... What I really could use help with is lenses. "L" glass is expensive! Do I need it? What EF mount lenses do use most for weddings? Can I buy cheaper and still get great Image quality? I have no Canon glass, so starting from scratch, what should I get first for weddings if my budget cap for lense(s) is a couple thousand? Thanks!!
If you are shooting primarily wedding video and not photography you can get away with less expensive glass, especially if you are shooting 1920x1080 and not 4k. Another way you can save money is to get manual focus glass, either vintage or the Rokinon/Samyang. I had a Rokinon 85mm 1.4 that compared very nicely to my Zeiss 85mm 1.4, but the Rokinon was a fraction of the price.

Another consideration in making you glass budget stretch farther is prime vs zoom. As long as you are going with a 6D or Mk3, you can get by with zoom lenses, which are as fast as 2.8. If you change your mind and go with the current crop frame Canons (EF-S), you will need fast primes for those darker receptions. By fast I am referring to 1.4-1.8. When I was shooting with 60Ds, I used a lot of fast primes, especially for the reception but now that we have the 6D and Mk3s, we shoot more with zooms than primes.

So as long as you go with the 6D or Mk3, a single zoom in the range of 24-70 f/2.8 or even 24-105 f/4 can cover the range of a 24mm, 35mm, 50mm and 85mm prime lenses. Even buying the cheapest primes, those four lenses will cost more than a single Canon 24-105 f/4 IS and you get image stabilization. The convenience of the zoom and IS does come at a price...f/4 versus f/1.4, but for the fast pace of weddings, zoom lenses do have nice advantages.

You will also need a longer lens, in the 70-200 range. The first couple of years of shooting DSLR, I used vintage Vivitar Series 1 70-210 3.5 lenses for the ceremony. They are usually $100 or less on ebay, but they do not have image stabilization. At 200mm it is very difficult to move the camera for a pan or tilt smoothly without IS. Another big negative to non IS lenses in that range is outdoor ceremonies on windy days. Your shots can be ruined by the wind at 200mm without IS.

If you don't want the $100 vintage Vivitar Series 1, you can look at third party zooms in the 70-200 range from Sigma or Tamron. I do not have experience with either one. We upgraded from the Vivitar Series 1 70-200s to the Canon 70-200 2.8 IS. Brand new they are expensive, $2500ish. You can watch for them on Canons refurbished site or watch the used market. I bought a used Mk1 version for $1400 used and a Mk2 version for $1800 used. Alot of money when your total budget is $2000, but well worth considering for future purchases.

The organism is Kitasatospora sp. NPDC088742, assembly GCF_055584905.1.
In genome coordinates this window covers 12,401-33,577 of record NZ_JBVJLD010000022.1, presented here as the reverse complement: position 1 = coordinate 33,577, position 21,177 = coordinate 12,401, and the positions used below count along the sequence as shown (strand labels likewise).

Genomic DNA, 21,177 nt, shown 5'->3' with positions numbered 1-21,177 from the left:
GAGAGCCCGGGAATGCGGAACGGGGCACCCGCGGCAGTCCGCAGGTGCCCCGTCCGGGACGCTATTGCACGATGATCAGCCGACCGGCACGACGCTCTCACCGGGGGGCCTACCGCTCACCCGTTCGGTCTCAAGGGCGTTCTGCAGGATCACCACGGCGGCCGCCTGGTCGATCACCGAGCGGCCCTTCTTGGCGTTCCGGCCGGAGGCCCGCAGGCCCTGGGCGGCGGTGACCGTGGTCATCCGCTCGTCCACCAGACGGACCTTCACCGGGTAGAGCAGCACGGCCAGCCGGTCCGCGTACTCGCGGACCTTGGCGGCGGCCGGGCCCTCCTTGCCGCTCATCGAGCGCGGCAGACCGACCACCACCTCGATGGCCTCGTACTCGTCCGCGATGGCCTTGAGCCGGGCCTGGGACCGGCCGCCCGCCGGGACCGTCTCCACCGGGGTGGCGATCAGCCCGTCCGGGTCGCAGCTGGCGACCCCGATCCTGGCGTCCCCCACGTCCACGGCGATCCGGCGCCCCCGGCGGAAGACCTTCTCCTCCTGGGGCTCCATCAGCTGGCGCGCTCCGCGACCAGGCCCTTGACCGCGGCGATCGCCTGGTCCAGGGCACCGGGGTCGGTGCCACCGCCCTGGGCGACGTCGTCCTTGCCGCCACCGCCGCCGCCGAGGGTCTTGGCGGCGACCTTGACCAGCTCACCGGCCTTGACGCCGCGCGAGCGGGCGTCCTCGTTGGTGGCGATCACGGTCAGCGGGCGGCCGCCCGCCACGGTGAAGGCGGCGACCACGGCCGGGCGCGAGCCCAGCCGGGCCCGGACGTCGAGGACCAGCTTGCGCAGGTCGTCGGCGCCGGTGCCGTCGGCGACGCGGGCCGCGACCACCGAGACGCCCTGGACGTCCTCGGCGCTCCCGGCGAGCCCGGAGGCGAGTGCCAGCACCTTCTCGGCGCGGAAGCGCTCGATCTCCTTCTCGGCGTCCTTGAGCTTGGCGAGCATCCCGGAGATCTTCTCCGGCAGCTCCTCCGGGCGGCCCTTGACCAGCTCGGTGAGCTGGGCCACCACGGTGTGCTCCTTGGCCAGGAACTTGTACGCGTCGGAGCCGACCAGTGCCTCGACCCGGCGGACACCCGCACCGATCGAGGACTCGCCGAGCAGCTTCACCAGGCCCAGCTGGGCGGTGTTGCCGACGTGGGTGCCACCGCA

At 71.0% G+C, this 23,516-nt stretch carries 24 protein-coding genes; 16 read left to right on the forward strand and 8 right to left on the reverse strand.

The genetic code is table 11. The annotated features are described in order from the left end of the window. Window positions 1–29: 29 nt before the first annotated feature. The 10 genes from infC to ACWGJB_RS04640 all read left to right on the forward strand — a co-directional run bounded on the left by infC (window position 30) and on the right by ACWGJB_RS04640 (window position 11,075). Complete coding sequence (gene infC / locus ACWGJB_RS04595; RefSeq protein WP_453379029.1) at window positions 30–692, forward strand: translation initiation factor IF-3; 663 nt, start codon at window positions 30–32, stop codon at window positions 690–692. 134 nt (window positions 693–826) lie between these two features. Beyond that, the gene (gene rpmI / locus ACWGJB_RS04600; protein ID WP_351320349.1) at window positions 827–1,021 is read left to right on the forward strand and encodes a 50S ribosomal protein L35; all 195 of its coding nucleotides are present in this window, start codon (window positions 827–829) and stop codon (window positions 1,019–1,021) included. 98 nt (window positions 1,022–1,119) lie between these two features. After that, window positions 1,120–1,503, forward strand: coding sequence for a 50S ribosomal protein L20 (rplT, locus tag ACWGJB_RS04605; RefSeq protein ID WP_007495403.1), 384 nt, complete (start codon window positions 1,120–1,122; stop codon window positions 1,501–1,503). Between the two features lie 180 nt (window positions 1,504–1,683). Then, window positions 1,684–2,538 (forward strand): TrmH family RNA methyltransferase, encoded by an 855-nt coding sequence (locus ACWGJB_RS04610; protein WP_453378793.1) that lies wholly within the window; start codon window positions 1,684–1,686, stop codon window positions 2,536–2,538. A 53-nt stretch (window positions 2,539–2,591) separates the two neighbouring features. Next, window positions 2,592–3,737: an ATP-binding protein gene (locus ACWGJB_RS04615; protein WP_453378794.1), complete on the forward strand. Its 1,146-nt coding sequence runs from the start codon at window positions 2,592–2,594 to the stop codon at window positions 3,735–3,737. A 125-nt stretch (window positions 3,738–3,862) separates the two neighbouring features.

Once you get the 24-70/24-105 and the 70-200 range covered you can start considering other options for specialty shots. On a full frame camera, 24mm is really nice and wide. For those ultra wide shots, a Tokina 11-16 2.8 is nice. It will work on a full frame camera, but you are limited to 16mm without vignetting. It's a specialty lens that you may not use very much, depending on your style. It's less than $600, which is a good price, but it only does one thing...ultra wide. I say it's a good price because the Canon 16-35 is almost 3 times the price of the Tokina. I do have the Canon 16-35, but I started with the Tokina.

If you do go with zooms, I would get a least one prime, in the 50mm 1.4 or 85mm 1.4. It's nice to have for some specialty shots for ultra narrow DoF or when it's ultra dark, but with the 6D or Mk3, f/2.8 is plenty fast for dark receptions and if it's not too dark, f/4.

The Rokinon 85mm 1.4 is about $300 and a vintage 50mm 1.4 can be as little as $100-150. I do not like the Canon 50mm 1.8. It is very difficult to focus.
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Old July 22nd, 2013, 08:37 PM   #22
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Re: What's so great about Canon DSLRs?

Hi Mark! You were a Panasonic guy for a lotta years, weren't you? What happened to all that gear? Are you exclusively shooting DSLRs now?
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Old July 22nd, 2013, 09:29 PM   #23
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Re: What's so great about Canon DSLRs?

Hi Terry,

Yes I was a Panasonic guy. When the AF100 came out I gave it a try, but it wasn't for me. I still have my 3 HMC150s. They are used on our Documentary wedding coverage, but the DSLRs are used for our Cinematic wedding coverage. The Pannys are great for anything that requires a long form "documentary" type of coverage.

We started experimenting with DSLRs for our weddings in 2010 and went totally DSLR for our Cinematic coverage in 2011.